When I and two colleagues interviewed radical anti-Muslim monk Wirathu in April this year, a youthful man in his late twenties accompanied us to the monastery in Mandalay. A former monk himself, he had met Wirathu some time before and was able to arrange the meeting fairly easily – Wirathu, it is now known, is very eager to speak to media and get his message out. An English teacher at a local school, a law graduate in her late twenties, acted as translator.

In the taxi to the monastery, we began picking the young man’s brains about Wirathu. At first it was done cautiously, but as it became apparent that he opposed the monk’s extreme anti-Muslim views, we were able to relax and gain a rare insight from a Burmese who knew the monk personally.

Controversial Burmese Buddhist monk Wirathu. Pic: AP.

The interview with Wirathu took close to two hours, much of it taken up with his lengthy observations about the Islamic peril afflicting Burma – mobs of rapists, thieves and proselytizers terrorizing villages as they swept inland from the western border with Bangladesh. Some statements were so outlandish they drew incredulous smiles from us interviewers. Afterwards he handed over a batch of DVDs and booklets that he said explained his position in greater detail. We left the building, walked past the enlarged and gory photos of Buddhists supposedly killed by Muslims, and towards the taxi.

The translator delivered the first shock. “It’s amazing how much information he has,” she said, evidently impressed by the monk’s measured delivery and wealth of statistics. Asked whether she believed everything Wirathu said (“100 percent of rape cases are by Muslims,” being one choice quote), she said she wasn’t sure, but understood that there was a significant threat facing Buddhism in Burma.

Several days later I received a text message from the man who arranged the interview. He had apparently u-turned. “I watched Wirathu CD. I feel very angry – they take our air, water, land; they make terrorism!” he wrote.

It took only a presentation by Wirathu to cause the man to flip positions on Muslims, and so spectacularly. The power of the propaganda Wirathu produces – delivered in his monotonal, almost soporific, voice; a stony emotionless face – is chilling, and those are but two people among possibly millions of Burmese that have bought into his campaign to vilify Islam. For those who dismiss his words as the ramblings of a sociopath, the extent of their reach is something to really think about.

The reaction to the recent Time Magazine interview with Wirathu also speaks volumes about the psyche of the anti-Muslim movement, and/or those who cloak their prejudice in the rhetoric of democratic advancement.

Preident Thein Sein and his spokesperson Ye Htut have personally weighed in on the furor surrounding the interview. Their concern is that it could affect government efforts to rebuild harmony between Buddhists and Muslims (quite where these are I’m not sure), or sully the reputation of Buddhism. Nowhere do they address the actual parts of the interview that are cause for alarm, such as Wirathu’s dictate to followers that, “Now is not the time for calm. Now is the time to rise up, to make your blood boil.”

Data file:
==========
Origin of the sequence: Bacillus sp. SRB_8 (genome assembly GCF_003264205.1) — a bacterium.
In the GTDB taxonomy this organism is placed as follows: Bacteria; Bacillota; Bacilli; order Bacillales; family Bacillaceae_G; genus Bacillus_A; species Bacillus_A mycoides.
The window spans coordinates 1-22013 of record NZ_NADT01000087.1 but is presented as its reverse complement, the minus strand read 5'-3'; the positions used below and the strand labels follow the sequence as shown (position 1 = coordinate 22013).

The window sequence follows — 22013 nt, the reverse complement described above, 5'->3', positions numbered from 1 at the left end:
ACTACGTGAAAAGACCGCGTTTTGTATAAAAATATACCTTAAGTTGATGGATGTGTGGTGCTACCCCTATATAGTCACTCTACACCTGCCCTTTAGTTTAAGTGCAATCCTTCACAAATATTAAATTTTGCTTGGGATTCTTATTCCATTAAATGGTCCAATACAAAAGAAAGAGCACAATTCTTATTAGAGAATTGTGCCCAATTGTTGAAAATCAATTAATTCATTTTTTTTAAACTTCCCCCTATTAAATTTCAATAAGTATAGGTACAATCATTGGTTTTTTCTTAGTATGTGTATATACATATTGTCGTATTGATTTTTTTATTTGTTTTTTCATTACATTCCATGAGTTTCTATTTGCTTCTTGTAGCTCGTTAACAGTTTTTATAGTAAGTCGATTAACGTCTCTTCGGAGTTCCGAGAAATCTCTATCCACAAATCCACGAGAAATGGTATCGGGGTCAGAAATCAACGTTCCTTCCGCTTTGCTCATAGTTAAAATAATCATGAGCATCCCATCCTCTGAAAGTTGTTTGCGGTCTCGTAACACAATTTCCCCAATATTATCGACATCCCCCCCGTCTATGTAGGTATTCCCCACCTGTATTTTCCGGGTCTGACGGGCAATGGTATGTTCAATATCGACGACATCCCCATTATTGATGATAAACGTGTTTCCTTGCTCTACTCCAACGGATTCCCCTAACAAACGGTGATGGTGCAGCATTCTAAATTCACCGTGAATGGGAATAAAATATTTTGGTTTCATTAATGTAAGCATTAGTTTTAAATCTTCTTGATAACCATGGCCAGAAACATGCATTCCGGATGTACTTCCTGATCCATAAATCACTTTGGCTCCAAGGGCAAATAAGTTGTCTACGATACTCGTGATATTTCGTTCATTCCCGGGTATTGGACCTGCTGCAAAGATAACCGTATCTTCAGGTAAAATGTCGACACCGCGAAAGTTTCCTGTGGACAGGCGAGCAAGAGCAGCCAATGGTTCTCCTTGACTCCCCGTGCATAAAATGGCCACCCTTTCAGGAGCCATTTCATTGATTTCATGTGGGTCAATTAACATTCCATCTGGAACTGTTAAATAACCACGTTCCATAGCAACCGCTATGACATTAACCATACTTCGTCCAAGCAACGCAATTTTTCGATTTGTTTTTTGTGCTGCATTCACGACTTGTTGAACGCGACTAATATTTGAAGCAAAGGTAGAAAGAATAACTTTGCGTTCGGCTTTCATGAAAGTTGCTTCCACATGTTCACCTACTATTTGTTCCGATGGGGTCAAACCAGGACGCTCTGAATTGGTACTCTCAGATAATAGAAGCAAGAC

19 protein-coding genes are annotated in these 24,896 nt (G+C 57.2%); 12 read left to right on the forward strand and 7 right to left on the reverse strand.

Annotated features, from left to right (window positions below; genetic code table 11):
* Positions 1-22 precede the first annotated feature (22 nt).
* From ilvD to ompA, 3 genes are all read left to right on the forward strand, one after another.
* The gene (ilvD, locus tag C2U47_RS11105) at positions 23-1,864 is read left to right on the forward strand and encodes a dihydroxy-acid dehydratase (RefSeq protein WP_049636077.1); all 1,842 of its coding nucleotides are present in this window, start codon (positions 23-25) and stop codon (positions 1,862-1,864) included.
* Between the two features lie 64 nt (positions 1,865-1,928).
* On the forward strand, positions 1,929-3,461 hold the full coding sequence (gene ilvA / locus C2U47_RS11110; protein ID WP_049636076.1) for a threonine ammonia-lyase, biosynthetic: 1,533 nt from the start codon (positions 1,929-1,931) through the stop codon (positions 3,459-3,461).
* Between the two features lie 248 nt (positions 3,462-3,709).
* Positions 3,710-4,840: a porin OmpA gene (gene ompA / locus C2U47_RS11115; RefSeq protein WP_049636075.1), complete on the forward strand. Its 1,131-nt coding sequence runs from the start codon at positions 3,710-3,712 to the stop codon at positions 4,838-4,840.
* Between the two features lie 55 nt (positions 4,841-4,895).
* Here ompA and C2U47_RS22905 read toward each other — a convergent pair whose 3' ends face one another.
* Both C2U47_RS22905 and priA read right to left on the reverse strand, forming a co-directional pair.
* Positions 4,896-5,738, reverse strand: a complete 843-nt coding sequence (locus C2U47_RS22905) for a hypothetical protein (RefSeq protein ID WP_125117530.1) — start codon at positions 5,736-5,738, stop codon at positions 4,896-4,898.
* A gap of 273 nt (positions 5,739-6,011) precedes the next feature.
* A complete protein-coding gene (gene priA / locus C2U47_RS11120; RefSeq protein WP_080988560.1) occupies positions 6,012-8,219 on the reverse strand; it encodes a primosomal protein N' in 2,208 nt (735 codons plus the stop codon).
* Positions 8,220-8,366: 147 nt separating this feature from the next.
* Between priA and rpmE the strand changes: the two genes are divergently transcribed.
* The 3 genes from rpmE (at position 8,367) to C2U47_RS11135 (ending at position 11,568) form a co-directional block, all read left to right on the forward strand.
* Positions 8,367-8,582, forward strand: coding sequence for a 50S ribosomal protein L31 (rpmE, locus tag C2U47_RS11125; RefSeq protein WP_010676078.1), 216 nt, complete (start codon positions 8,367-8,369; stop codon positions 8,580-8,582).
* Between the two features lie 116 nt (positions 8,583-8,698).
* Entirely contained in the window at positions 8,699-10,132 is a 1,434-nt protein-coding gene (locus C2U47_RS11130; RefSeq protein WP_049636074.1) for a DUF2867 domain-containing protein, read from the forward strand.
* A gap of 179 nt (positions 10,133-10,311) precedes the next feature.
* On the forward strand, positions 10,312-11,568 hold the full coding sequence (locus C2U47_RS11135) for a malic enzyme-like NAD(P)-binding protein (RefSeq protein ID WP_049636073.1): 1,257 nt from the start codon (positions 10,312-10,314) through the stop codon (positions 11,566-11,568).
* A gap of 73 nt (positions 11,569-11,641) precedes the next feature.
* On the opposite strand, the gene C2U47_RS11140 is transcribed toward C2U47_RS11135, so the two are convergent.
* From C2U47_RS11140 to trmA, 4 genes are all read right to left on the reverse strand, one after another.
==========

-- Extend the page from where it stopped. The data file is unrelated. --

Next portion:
It seems the journalist who wrote the piece is the greater of two evils. It reminds me of an article that appeared in the state-run New Light of Myanmar newspaper several weeks after Cyclone Nargis in 2008, which killed close to 140,000 people. ‘The enemy that is worse than the cyclone’ was the headline, and the article an indictment of the work of journalists who had circumvented government restrictions to report on the true extent of the disaster, which the junta had tried to hide. They were deemed worse than the death toll of the cyclone. Unfortunately, it seems the general attitude to reporting that challenges entrenched power or perceived wisdom, in whatever shape or form, remains.

There is also the matter of the Time front cover, a portrait of Wirathu with the words “The Face of Buddhist Terror”. This has caused endless uproar, and local media in Burma has fired back with copycat front covers that replace Time’s words with, “The Rights of Buddhist Defenders”. What this speaks to is (a) an inability by sections of the Burmese Buddhist population to acknowledge that Buddhism could have extremist interpretations, and (b) that Wirathu’s quest is one born of spiritual goodness. Both are wrong, and need to be corrected.

The rapid spread of the anti-Muslim campaign has logged its fair share of mutations and contradictions. Take the example of a friend’s cleaner who was ordered to exit a bus in Rangoon a couple of months ago in the wake of Buddhist-Muslim unrest on account of the fact that she “looked Indian”. She was in fact a Burmese Christian, but somewhere in the mind of the accuser, being (or looking) Indian meant being Muslim. The fact that the Buddha came from India had been lost somewhere on the way.

Sometime soon Time Magazine will be hit with a petition from online campaigning platform Avaaz demanding that it withdraw the edition featuring Wirathu. It’s already received 50,000-odd signatures, helped along by the monk’s bold claim that the magazine has committed a “serious human rights violation”. A ‘We Boycott Time magazine for their choice of Wirathu as “Buddhist Terror”’ group on Facebook has nearly 14,000 likes.

It’s both testament to the power of the man’s persuasive sermonizing, and the speed at which the government can latch onto an issue and turn the world’s attention away from its own major shortcomings. The focus now is on one article, yet the serious problems the journalist dealt with continue unabated, as does the government’s inability to spearhead attempts to rebuild peace between the Buddhist and Muslim.